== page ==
Bedford Road redmen logo change positive for education

Bedford

Let’s all say goodbye to the Bedford Road Redmen team logo and say hello to an education system that enacts anti-racist and anti-oppressive teaching methods and policies.

In a move that brought tears to the eyes of those passionate about the cause, the majority of Saskatoon Public School Division’s Board of Trustees voted in favour of changing the Redmen name and logo of Saskatoon’s Bedford Road Collegiate on March 4.

This marks a significant change in the Bedford Road neighbourhood as the team name had been around since the 1920s. There has been — and still is — a strong connection to the name for the Bedford Road community. That being said, this is not the first time the team name and logo have come under review.

In 1996, 2005 and 2011 the team name and logo were discussed for revision by SPSD, but there was never enough momentum to spark a change.

Because strength within the Aboriginal community continues to grow in Saskatoon, it’s not surprising that the change was finally implemented — and only 28 days after it was brought forth by a delegation who presented to the SPSD, highlighting research that suggested the logo and team name are not positive for students.

The primary argument against logos like the Redmen mascot is that they are not healthy representations of indigenous peoples, and these images maintain a deep connection to a racist discourse. As noted by Dr. Diane Miller from the College of Education in an interview with CTV news in Nov. of 2013, “It is time to stop pretending that stereotyping is an honour. It is racism.”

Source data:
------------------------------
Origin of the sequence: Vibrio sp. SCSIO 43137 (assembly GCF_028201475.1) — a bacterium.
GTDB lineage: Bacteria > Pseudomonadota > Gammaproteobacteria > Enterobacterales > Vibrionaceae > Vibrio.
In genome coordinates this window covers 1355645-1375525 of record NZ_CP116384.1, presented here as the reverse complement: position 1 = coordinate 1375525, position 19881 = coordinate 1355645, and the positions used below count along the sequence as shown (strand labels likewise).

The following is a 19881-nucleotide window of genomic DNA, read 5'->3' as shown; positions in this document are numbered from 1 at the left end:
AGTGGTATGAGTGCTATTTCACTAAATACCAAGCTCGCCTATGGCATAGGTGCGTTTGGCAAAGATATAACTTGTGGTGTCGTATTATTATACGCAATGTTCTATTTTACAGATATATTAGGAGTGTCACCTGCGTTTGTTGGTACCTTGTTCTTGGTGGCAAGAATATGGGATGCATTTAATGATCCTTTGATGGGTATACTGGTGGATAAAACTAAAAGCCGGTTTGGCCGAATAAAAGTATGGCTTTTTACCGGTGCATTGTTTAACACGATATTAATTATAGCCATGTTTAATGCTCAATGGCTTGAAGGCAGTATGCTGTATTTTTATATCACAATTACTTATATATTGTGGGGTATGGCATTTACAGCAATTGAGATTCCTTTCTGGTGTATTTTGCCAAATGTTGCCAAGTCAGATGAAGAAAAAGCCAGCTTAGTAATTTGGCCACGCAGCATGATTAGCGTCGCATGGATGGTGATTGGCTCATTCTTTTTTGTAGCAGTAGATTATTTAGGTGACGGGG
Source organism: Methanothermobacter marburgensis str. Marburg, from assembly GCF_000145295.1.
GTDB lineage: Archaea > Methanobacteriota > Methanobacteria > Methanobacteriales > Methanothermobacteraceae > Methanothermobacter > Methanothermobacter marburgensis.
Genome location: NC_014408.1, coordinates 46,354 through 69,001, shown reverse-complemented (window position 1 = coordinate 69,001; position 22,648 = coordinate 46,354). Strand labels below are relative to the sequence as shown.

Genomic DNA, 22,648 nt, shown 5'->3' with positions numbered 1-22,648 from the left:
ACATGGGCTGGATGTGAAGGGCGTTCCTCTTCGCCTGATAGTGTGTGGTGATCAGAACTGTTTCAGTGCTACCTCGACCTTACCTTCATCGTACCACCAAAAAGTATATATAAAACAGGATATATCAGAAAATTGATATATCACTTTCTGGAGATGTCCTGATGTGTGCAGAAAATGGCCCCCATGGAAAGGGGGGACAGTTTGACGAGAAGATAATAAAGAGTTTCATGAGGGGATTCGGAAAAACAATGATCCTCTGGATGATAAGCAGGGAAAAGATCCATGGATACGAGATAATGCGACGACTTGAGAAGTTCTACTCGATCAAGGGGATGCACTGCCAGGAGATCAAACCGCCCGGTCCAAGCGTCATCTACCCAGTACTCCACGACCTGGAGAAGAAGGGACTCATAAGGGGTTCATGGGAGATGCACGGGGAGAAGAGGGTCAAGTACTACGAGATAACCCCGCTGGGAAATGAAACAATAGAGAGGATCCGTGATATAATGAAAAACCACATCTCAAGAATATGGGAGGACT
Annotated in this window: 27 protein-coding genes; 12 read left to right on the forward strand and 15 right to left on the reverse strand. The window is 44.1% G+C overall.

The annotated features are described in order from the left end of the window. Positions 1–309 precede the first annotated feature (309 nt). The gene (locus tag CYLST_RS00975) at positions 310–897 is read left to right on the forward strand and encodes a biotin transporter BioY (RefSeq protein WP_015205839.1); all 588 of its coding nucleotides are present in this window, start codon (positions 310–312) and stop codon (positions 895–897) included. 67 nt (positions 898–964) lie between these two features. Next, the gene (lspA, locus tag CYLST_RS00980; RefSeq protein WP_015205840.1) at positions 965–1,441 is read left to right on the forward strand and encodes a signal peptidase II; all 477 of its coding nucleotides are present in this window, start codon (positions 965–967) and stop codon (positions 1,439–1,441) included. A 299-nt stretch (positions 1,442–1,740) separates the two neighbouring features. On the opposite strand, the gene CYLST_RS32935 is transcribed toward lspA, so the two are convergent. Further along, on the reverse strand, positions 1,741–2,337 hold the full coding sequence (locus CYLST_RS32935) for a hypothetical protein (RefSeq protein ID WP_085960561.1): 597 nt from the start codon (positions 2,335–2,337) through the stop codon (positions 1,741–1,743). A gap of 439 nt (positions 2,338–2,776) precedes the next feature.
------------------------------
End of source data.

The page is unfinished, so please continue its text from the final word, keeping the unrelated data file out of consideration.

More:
Students in the College of Education are now required to take classes in anti-racism and anti-oppression. Rightly so, the College of Ed wants to produce teachers who will treat all students with the dignity and respect they deserve.

Ryan Matthews, a first-year teacher candidate at the University of Saskatchewan, said that “Although the results were positive there is still the issue of confronting discrimination against a culture coming down to a vote. It sends a message that racism is only a problem if a majority says so.”

Matthews is right in pointing towards this problem, especially because the SPSD board of trustees passed the motion made by trustee Linklater to retire Bedford Road’s team name and logo with an eight-to-two majority. Two out of 10 trustees who represent thousands of students in Saskatoon voted against a motion that attempts to deconstruct institutionalized racism.

Trustees Kevin Vaugh and Donna Banks were the two naysayers who voted against the motion. According to an article in the StarPhoenix, Banks didn’t want to vote in favour of the change because the Redmen name means so much to so many people. As a result, the article reported that Banks’ heart “told her to vote against the change.”

It is this strong sentimental connection to the Redmen name that has made the change difficult for many to accept — but according to those who were avidly seeking the name change, this sentimental connection is inherently rooted in racism .